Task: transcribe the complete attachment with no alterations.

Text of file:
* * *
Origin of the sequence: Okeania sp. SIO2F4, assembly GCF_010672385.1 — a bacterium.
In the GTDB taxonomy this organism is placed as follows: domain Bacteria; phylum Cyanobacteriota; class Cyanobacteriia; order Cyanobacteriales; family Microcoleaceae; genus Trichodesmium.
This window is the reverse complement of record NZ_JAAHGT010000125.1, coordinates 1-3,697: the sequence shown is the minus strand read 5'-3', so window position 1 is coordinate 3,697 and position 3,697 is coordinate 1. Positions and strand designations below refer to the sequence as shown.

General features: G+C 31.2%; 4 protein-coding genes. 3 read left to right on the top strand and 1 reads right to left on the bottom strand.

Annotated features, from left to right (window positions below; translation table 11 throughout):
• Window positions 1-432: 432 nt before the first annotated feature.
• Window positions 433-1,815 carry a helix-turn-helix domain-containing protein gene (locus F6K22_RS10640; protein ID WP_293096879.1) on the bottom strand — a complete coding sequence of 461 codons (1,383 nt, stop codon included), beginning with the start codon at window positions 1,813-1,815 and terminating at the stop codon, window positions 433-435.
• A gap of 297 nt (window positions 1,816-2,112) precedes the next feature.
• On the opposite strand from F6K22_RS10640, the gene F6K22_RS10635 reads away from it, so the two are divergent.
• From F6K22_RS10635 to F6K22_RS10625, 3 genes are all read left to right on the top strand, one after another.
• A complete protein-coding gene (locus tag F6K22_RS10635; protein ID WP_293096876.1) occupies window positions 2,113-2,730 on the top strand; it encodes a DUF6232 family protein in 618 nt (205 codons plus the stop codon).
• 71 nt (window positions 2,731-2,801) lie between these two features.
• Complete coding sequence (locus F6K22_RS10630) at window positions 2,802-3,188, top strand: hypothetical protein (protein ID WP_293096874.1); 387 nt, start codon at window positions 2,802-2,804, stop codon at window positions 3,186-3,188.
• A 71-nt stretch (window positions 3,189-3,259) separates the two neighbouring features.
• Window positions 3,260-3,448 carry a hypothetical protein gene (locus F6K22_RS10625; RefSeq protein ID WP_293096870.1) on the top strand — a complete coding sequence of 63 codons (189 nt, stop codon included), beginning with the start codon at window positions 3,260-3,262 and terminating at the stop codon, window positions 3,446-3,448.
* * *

Origin of the sequence: Okeania sp. SIO2F4, assembly GCF_010672385.1 — a bacterium.
In the GTDB taxonomy this organism is placed as follows: domain Bacteria; phylum Cyanobacteriota; class Cyanobacteriia; order Cyanobacteriales; family Microcoleaceae; genus Trichodesmium.
This window is the reverse complement of record NZ_JAAHGT010000125.1, coordinates 1-3,697: the sequence shown is the minus strand read 5'-3', so window position 1 is coordinate 3,697 and position 3,697 is coordinate 1. Positions and strand designations below refer to the sequence as shown.

General features: G+C 31.2%; 4 protein-coding genes. 3 read left to right on the top strand and 1 reads right to left on the bottom strand.

Annotated features, from left to right (window positions below; translation table 11 throughout):
• Window positions 1-432: 432 nt before the first annotated feature.
• Window positions 433-1,815 carry a helix-turn-helix domain-containing protein gene (locus F6K22_RS10640; protein ID WP_293096879.1) on the bottom strand — a complete coding sequence of 461 codons (1,383 nt, stop codon included), beginning with the start codon at window positions 1,813-1,815 and terminating at the stop codon, window positions 433-435.
• A gap of 297 nt (window positions 1,816-2,112) precedes the next feature.
• On the opposite strand from F6K22_RS10640, the gene F6K22_RS10635 reads away from it, so the two are divergent.
• From F6K22_RS10635 to F6K22_RS10625, 3 genes are all read left to right on the top strand, one after another.
• A complete protein-coding gene (locus tag F6K22_RS10635; protein ID WP_293096876.1) occupies window positions 2,113-2,730 on the top strand; it encodes a DUF6232 family protein in 618 nt (205 codons plus the stop codon).
• 71 nt (window positions 2,731-2,801) lie between these two features.
• Complete coding sequence (locus F6K22_RS10630) at window positions 2,802-3,188, top strand: hypothetical protein (protein ID WP_293096874.1); 387 nt, start codon at window positions 2,802-2,804, stop codon at window positions 3,186-3,188.
• A 71-nt stretch (window positions 3,189-3,259) separates the two neighbouring features.
• Window positions 3,260-3,448 carry a hypothetical protein gene (locus F6K22_RS10625; RefSeq protein ID WP_293096870.1) on the top strand — a complete coding sequence of 63 codons (189 nt, stop codon included), beginning with the start codon at window positions 3,260-3,262 and terminating at the stop codon, window positions 3,446-3,448.